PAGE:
20. Results of metallographical diagnostic examination of Navy half-watt thermoelectric converters degraded by accelerated tests

    Science.gov (United States)

    Rosell, F. E., Jr.; Rouklove, P. G.

    1977-01-01

    To verify the 15-year reliability of the Navy half-watt radioisotope thermoelectric generator (RTG), bismuth-telluride thermoelectric converters were submitted to testing at high temperatures which accelerated the degradation and caused failure of the converters. Metallographic diagnostic examination of failed units verified failure mechanisms. Results of diagnostic examinations are presented.

  1. Using Meta-Analysis to Inform the Design of Subsequent Studies of Diagnostic Test Accuracy

    Science.gov (United States)

    Hinchliffe, Sally R.; Crowther, Michael J.; Phillips, Robert S.; Sutton, Alex J.

    2013-01-01

    An individual diagnostic accuracy study rarely provides enough information to make conclusive recommendations about the accuracy of a diagnostic test; particularly when the study is small. Meta-analysis methods provide a way of combining information from multiple studies, reducing uncertainty in the result and hopefully providing substantial…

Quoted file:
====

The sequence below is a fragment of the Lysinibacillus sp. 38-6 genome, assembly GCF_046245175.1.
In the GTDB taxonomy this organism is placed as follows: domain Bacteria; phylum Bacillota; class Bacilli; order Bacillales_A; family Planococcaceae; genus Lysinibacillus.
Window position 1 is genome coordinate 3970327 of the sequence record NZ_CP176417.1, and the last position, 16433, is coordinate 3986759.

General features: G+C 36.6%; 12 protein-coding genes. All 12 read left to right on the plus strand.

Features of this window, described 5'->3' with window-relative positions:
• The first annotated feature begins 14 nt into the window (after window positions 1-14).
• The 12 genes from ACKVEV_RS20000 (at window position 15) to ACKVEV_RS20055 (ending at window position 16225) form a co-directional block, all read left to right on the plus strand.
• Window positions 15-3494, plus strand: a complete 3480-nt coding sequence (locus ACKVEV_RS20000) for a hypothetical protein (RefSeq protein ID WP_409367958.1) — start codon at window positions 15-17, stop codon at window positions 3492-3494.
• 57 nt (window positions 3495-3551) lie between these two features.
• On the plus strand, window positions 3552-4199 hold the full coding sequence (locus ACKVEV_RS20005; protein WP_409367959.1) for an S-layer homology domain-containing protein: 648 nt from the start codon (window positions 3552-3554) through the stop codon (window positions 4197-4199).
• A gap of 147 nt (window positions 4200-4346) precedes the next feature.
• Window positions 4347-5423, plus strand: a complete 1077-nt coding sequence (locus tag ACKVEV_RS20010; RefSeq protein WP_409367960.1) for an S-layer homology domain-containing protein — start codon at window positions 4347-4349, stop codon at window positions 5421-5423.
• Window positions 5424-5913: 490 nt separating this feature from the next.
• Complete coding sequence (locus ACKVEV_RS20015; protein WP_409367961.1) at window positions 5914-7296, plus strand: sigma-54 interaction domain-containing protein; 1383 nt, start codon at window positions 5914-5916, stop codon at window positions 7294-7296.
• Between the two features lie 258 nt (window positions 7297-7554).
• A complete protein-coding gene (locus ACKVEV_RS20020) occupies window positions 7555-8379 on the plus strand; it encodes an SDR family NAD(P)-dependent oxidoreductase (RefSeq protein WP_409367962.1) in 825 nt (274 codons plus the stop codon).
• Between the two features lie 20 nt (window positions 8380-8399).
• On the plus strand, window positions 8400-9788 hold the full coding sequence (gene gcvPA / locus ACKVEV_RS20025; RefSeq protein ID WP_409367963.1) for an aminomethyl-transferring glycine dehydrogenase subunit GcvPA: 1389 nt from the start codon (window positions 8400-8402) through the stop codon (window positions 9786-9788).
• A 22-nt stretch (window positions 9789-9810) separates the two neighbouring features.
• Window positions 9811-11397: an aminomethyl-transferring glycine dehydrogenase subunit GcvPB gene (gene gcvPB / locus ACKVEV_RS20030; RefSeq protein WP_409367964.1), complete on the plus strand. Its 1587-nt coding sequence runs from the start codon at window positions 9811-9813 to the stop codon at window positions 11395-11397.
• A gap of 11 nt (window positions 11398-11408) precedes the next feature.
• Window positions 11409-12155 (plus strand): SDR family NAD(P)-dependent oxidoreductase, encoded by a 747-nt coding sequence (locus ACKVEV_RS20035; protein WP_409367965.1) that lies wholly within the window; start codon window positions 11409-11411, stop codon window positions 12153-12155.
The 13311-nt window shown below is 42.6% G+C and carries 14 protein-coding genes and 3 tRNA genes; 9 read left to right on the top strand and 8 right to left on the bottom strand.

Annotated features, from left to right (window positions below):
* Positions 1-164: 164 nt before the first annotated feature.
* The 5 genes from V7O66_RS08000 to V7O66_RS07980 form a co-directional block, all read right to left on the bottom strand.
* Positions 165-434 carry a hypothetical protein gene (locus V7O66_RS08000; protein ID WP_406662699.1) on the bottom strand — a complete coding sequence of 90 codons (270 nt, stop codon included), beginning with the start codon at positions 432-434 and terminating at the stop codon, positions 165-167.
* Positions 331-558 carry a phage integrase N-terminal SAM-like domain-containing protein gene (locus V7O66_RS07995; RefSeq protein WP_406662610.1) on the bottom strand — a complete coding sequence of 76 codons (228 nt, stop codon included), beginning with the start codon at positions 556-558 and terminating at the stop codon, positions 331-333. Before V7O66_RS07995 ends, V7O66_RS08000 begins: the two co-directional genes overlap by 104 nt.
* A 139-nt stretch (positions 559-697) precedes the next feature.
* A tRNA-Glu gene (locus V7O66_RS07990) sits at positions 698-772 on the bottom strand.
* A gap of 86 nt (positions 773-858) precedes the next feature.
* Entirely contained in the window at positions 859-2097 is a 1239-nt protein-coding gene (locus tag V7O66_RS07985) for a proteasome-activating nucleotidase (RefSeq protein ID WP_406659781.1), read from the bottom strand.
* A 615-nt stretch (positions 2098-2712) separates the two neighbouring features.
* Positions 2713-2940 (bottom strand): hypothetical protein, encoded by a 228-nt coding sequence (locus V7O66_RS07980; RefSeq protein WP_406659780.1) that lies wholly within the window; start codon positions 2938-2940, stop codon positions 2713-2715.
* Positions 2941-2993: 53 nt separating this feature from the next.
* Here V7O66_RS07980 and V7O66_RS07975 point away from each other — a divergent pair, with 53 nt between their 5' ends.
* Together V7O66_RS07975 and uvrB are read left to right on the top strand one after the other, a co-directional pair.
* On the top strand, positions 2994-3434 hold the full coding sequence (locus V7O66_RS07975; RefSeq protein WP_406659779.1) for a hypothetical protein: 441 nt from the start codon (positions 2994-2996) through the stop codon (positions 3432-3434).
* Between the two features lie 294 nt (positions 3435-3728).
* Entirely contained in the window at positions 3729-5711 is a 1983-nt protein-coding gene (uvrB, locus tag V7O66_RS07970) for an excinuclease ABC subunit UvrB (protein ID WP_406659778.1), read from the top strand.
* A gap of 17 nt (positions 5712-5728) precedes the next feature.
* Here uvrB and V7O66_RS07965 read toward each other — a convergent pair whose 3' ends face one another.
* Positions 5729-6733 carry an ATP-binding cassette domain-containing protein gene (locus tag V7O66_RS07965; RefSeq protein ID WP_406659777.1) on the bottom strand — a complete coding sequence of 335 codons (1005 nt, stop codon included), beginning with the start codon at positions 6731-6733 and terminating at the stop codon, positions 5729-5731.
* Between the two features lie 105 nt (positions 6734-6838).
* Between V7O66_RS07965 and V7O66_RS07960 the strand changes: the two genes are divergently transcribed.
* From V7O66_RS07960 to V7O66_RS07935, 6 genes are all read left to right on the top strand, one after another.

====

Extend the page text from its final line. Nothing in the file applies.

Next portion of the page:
2. 77 FR 3748 - Request for Comments and Notice of Public Hearings on Genetic Diagnostic Testing

    Science.gov (United States)

    2012-01-25

    ... Patent and Trademark Office Request for Comments and Notice of Public Hearings on Genetic Diagnostic... in gathering information on the genetic diagnostic testing for purposes of preparing a report on the... USPTO invites the public to provide comments and to attend public hearings addressing genetic...

  3. Protease activity measurement in milk as a diagnostic test for clinical mastitis in dairy cows

    NARCIS (Netherlands)

    Koop, G.; Werven, van T.; Roffel, S.; Hogeveen, H.; Nazmi, K.; Bikker, F.J.

    2015-01-01

    Due to the increasing use of automated milking systems, automated detection of clinical mastitis is becoming more important. Various in- or on-line diagnostic tests are in use, but generally suffer from false mastitis alerts. In this study, we explored a new diagnostic approach based on measureme

  4. The Hug-up Test: A New, Sensitive Diagnostic Test for Supraspinatus Tears

    Institute of Scientific and Technical Information of China (English)

    Yu-Lei Liu; Ying-Fang Ao; Hui Yan; Guo-Qing Cui

    2016-01-01